LE CarmichaelWhen we think about literacy we often think about literature and poetry – but what about non-fiction? The National Council of Teachers of English put out a powerful statement (with recommendations) about the importance of non-fiction literacy and the value it has in the classroom. Non-fiction children’s author Lindsey Carmichael joins us to talk about how non-fiction can engage students who may not engage with other literature, some of her favourite moments with non-fiction in classrooms, some tips for integrating non-fiction into the classroom, and talks about her new book.


Podcast Transcript

Intro: Talking about innovation in teaching and education, Popular Podagogy, discussions that are topical and sometimes philosophical. Popular Podagogy. Popular Podagogy.

CC: Hi there. Thanks for joining us, and welcome to another episode of Popular Podagogy, where we try to bring big ideas in teaching and education to life. I'm your host, Chris Carlton, and this podcast is being brought to you by the Faculty of Education at Queen's University. Welcome to our podcast. In this episode I am excited to be speaking again with returning podcast guest Lindsey Carmichael, an amazing award-winning Canadian author of more than 20 science books for children and young adults. Lindsey uses her science education and real-world field experience to wow her readers with cool facts and information to help spark their curiosity and ignite their imaginations. Lindsey has joined me today to talk about the power and importance of non-fiction literacy in the lives of our Kindergarten to Grade 12 students. We will also be discussing the recent released position statement from the National Council of Teachers of English on the role of Non-fiction literature. She may also be coaxed to talk about the upcoming release of her newest book, sensation titled “Polar”. It's going to be another great conversation, so stay with us.

CC: I'd like to give you a little background information that will help frame our conversation today with Lindsey. For over 100 years, the National Council of Teachers of English, known as NCTE, has worked to offer journals, publications and resources to further the voice and expertise of educators as advocates for their students, they share lesson ideas, research and teaching strategies through its annual convention and other professional learning events. The NCTE also has a huge bank of lesson plans in read, write, think and their books are outstanding. They have a wealth of expertise and research available to create position statements, and the recently issued position statement is the topic we are going to discuss today. I'd like to introduce our guest to our podcast today and that is Canadian author Lindsey Carmichael. Welcome to our podcast, Lindsey.

LC: Thank you. I'm glad to be back.

CC: I'm glad you're back. Lindsey, I'm very excited about this NCTE position statement, because the two of us have had many conversations on the importance of nonfiction literacy and its role in our students education. So let's talk about the statement and its importance to teachers and students. The statement says its purpose is to propose a paradigm shift for teaching and learning with nonfiction literature in K to 12 education. That's a very powerful statement. So my first question is to you, Lindsey, how do you view this NCTE position statement and its importance to teachers and students?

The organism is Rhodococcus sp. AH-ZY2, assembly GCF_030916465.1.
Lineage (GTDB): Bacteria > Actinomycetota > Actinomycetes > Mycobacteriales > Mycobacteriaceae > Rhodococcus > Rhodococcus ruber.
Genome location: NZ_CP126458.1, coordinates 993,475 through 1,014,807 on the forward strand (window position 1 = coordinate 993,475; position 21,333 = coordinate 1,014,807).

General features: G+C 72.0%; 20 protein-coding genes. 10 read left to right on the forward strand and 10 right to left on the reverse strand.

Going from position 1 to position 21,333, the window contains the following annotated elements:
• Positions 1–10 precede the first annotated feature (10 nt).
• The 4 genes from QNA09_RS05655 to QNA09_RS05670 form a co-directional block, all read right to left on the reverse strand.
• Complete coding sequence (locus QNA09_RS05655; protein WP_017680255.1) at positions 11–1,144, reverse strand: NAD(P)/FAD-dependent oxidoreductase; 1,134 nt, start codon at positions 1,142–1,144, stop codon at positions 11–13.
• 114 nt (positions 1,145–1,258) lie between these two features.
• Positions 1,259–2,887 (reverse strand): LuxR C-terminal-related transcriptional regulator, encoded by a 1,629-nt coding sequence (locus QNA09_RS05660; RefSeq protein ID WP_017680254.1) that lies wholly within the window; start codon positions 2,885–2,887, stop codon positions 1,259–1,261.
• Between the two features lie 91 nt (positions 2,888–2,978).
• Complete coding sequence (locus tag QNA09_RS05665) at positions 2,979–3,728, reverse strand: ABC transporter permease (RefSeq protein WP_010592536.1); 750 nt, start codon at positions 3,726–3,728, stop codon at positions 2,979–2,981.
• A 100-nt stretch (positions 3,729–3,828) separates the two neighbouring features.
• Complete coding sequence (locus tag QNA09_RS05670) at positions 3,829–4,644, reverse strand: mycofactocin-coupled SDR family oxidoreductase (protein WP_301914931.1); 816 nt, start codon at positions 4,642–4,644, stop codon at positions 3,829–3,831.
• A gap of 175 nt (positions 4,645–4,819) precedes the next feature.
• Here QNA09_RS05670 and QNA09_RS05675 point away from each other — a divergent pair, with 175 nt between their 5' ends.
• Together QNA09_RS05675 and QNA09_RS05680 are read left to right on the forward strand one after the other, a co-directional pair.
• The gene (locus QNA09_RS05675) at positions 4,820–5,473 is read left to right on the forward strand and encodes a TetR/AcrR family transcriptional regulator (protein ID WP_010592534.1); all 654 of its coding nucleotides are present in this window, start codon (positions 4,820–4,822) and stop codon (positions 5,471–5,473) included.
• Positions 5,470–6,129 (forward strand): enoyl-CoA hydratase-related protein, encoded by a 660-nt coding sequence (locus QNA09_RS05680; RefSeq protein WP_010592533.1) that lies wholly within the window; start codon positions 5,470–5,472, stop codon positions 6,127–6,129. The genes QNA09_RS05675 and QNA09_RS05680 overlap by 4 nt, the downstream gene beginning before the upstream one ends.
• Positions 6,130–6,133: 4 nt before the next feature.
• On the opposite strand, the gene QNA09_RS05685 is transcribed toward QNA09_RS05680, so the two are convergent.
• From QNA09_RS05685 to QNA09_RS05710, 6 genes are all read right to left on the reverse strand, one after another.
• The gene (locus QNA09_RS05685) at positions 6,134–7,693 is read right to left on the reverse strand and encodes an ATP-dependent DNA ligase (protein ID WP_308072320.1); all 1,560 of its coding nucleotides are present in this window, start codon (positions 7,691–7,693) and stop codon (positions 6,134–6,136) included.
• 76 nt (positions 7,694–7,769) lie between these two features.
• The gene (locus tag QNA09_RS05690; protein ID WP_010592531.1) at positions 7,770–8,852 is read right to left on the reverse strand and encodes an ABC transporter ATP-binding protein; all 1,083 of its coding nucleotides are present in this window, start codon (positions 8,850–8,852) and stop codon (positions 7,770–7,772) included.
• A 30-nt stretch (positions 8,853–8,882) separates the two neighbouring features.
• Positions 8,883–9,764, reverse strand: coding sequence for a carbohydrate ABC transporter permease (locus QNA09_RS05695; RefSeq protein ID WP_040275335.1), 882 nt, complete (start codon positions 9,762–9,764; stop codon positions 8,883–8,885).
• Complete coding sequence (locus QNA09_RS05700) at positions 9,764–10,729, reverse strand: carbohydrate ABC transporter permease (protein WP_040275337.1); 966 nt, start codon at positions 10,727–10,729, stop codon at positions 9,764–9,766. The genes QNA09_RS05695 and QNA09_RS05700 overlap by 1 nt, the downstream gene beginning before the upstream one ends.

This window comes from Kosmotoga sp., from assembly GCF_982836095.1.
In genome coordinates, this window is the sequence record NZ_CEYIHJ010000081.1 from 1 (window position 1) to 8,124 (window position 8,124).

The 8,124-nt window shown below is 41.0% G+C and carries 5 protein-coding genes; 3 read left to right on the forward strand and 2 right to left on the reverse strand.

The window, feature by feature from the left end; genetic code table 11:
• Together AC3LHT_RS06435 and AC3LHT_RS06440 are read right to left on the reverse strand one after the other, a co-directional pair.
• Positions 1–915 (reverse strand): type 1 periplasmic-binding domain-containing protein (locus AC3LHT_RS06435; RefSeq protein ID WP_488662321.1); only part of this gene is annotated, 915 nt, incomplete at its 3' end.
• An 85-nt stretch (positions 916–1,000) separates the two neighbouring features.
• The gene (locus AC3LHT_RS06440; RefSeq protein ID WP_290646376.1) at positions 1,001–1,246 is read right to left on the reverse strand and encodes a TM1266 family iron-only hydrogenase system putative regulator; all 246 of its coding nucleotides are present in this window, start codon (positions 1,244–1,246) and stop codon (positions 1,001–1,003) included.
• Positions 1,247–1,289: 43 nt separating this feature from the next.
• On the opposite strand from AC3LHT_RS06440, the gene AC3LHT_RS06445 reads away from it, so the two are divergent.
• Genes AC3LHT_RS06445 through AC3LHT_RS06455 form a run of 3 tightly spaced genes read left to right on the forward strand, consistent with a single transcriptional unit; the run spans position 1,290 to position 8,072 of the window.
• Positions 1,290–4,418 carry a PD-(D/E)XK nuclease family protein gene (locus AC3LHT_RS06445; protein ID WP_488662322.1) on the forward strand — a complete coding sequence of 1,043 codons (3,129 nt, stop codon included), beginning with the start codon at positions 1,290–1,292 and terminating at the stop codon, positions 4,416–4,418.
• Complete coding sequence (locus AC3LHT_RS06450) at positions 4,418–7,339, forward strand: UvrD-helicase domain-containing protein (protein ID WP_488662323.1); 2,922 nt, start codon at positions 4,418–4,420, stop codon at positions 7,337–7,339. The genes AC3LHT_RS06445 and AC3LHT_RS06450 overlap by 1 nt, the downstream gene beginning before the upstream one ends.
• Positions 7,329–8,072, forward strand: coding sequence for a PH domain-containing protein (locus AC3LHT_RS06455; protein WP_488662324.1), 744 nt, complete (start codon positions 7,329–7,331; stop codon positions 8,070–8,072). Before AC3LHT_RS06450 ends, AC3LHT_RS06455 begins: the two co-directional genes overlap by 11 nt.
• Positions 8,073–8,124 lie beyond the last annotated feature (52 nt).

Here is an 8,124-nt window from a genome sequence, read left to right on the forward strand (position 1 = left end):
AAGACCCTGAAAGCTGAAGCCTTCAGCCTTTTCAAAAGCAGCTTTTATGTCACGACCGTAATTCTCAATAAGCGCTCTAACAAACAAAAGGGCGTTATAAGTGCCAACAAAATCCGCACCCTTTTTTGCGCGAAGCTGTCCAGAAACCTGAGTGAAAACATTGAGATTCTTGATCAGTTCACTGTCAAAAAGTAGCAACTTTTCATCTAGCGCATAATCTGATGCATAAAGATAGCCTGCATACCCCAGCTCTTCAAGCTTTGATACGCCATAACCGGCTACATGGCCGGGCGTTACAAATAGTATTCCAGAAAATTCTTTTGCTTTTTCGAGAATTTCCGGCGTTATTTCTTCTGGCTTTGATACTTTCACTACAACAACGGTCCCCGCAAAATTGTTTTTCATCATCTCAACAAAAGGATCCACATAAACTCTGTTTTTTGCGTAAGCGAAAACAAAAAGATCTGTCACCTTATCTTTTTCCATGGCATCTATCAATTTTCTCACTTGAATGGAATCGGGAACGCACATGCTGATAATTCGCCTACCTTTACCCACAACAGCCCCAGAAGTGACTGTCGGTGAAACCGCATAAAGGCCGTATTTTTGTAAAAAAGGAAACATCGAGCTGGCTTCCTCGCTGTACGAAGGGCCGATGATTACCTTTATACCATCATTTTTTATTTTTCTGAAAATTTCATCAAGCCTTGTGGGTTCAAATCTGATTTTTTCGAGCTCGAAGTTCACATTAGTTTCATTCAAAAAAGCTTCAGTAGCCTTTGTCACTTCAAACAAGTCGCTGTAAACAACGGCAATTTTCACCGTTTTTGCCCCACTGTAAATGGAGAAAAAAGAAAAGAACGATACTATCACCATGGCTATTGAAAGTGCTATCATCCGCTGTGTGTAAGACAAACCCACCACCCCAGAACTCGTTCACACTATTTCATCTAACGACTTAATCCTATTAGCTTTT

LC: Well, I'm a professional author. Before that, I worked as a children's bookseller for a few years, and I have consequently read a ton of research and opinion articles on literacy, in addition to interacting with book buyers. And the non-scientific conclusion I have come to is that most adults believe that novels and poetry are the only forms of literature that really count. But research shows us that if given the freedom to choose their own books, most kids choose both fiction and nonfiction, and many kids will always choose facts over stories that someone has made up. So nonfiction can turn kids into readers, and nonfiction writers like myself have been saying this for years, so we are all thrilled that a teachers organization like NCTE is now backing us up on this. LC: And it is an amazing statement for them to come forward and say, nonfiction is what we need to follow. And as you read through the statement, you see all of the resources and the recommendations, which are just so powerful and will include that document on our website as well. And Lindsey, I've seen that as well. When you put out books for independent reading, and I always try to include so many different genres, it's so exciting to see my so-called Non-readers pick up these nonfiction books and say, okay, this is a topic I'm interested in. This is actually something that I can read and get behind. And you mentioned that in terms of it just gets kids excited about factual books and writing.

LC: Well, and this is the thing, right? We often label kids as non-readers, but it's not that they're non-readers or they're reluctant readers, it's just that they don't want to read novels, and we're not providing them with the kinds of literature they want to engage with.

CC: Exactly. From the NCTE statement, it reads, “nonfiction is a rich and compelling genre that supports student development as critically, visually and informationally literate 21st century thinkers and doers.” And I love that expression thinkers and doers. This, to me sums up what we as teachers should always be trying to accomplish. So from your point of view, from a perspective of an author, why nonfiction? Why is it so important for students?

LC: I would say two main reasons. First of all, nonfiction is a really powerful vehicle for language acquisition. I attended a conference presentation once where the speaker said that children's books are as linguistically rich as expert witness testimony, and studies show that kids will choose books that are above their reading level if they're interested in the topic. So they will pick something that is too hard for them because they want the information that's in that book. So nonfiction is really helping them to develop their word recognition, their vocabulary, their confidence as readers. But in my opinion, what's even more important is that nonfiction literacy is information literacy. Reading nonfiction builds critical thinking skills. It teaches kids to distinguish between facts and opinion or interpretation. It teaches kids to identify the author's bias in a piece of text, how to assess the quality and reliability of source material in STEM, which is my specialty. Nonfiction teaches kids how science works and all of those things. All of those thinking skills are building readers that are better equipped to navigate an online world of fake news and misinformation, and to make decisions or take action that is actually based on fact rather than all of those other things. So it's not just that we're building readers by encouraging reading nonfiction. We're actually building informed, empathetic humans, and we need more of those.